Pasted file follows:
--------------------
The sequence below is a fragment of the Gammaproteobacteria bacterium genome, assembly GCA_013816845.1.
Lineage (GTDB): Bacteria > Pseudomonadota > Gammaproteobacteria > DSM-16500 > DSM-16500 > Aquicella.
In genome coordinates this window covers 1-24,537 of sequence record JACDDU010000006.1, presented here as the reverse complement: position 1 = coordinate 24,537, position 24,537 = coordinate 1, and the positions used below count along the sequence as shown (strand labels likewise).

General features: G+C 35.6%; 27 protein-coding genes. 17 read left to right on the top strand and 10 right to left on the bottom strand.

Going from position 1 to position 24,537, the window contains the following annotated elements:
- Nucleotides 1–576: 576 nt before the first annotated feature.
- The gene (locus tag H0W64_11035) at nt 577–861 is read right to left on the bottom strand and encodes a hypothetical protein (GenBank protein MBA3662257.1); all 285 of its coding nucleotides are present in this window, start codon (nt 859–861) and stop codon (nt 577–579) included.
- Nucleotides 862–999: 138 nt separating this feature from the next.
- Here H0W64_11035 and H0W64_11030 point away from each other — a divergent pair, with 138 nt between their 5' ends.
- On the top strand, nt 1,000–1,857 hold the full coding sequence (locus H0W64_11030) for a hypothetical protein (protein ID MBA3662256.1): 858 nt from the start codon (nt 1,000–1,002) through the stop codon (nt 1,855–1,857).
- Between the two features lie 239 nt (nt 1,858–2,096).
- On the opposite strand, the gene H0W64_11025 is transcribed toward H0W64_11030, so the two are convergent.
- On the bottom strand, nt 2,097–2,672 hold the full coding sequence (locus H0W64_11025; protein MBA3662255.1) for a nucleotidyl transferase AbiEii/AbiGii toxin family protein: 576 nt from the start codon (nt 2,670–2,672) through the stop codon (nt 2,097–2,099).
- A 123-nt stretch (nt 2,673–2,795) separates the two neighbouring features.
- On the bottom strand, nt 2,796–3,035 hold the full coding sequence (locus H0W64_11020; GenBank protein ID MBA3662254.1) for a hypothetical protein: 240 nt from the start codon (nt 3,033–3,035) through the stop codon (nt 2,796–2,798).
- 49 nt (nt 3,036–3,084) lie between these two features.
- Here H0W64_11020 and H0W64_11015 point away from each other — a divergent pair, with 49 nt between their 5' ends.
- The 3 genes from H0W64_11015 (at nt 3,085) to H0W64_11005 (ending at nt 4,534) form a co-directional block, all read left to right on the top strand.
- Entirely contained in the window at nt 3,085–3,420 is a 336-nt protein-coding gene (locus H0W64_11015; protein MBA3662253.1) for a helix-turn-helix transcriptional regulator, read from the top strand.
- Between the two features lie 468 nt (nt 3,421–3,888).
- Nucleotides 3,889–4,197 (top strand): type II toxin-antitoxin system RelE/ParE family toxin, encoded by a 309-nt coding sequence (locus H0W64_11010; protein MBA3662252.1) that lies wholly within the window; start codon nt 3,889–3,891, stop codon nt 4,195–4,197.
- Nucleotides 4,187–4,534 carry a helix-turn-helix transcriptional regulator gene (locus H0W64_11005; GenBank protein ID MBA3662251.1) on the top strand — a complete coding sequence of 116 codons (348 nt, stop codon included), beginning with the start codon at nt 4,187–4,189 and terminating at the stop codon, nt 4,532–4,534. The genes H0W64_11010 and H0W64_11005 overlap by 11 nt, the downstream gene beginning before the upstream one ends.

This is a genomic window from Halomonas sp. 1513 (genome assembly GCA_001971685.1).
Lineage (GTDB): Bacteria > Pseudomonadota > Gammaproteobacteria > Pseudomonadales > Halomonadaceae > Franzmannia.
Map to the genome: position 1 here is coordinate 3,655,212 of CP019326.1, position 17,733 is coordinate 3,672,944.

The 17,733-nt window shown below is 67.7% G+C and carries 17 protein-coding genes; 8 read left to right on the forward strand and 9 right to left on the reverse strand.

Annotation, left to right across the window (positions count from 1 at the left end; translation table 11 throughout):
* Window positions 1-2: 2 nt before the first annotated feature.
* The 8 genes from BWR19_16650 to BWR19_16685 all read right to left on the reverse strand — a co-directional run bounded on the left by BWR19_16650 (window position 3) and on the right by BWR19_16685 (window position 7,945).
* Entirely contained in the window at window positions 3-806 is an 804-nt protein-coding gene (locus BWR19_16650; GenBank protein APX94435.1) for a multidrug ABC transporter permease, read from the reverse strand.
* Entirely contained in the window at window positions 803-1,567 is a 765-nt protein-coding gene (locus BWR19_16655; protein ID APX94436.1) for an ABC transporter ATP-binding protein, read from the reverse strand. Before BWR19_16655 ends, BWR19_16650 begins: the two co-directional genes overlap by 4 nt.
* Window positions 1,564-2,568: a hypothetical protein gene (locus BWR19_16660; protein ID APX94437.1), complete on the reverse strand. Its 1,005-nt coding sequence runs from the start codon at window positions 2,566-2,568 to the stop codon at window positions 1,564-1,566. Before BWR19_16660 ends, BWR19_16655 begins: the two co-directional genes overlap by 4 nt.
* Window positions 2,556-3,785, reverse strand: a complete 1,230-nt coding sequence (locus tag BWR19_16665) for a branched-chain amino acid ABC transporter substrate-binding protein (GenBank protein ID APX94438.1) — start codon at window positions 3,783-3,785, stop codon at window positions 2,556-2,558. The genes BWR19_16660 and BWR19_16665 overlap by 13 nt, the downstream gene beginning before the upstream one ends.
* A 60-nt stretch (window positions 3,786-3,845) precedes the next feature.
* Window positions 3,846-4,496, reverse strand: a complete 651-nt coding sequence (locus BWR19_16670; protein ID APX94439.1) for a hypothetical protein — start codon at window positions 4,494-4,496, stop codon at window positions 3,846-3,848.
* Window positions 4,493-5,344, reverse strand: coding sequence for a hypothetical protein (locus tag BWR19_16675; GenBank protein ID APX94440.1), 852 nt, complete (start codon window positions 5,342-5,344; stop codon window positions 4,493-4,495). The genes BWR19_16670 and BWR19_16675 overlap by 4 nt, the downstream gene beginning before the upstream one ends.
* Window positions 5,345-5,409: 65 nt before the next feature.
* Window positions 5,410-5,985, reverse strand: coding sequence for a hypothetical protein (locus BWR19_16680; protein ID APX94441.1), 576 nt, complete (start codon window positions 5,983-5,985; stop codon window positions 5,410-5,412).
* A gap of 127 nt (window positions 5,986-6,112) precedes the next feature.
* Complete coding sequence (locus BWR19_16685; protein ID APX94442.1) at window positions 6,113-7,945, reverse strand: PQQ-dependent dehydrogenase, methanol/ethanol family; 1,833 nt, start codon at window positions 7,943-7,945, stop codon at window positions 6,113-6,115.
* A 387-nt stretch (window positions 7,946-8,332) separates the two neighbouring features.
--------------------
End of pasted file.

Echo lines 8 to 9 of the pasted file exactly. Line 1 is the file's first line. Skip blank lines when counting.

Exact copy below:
- Nucleotides 862–999: 138 nt separating this feature from the next.
- Here H0W64_11035 and H0W64_11030 point away from each other — a divergent pair, with 138 nt between their 5' ends.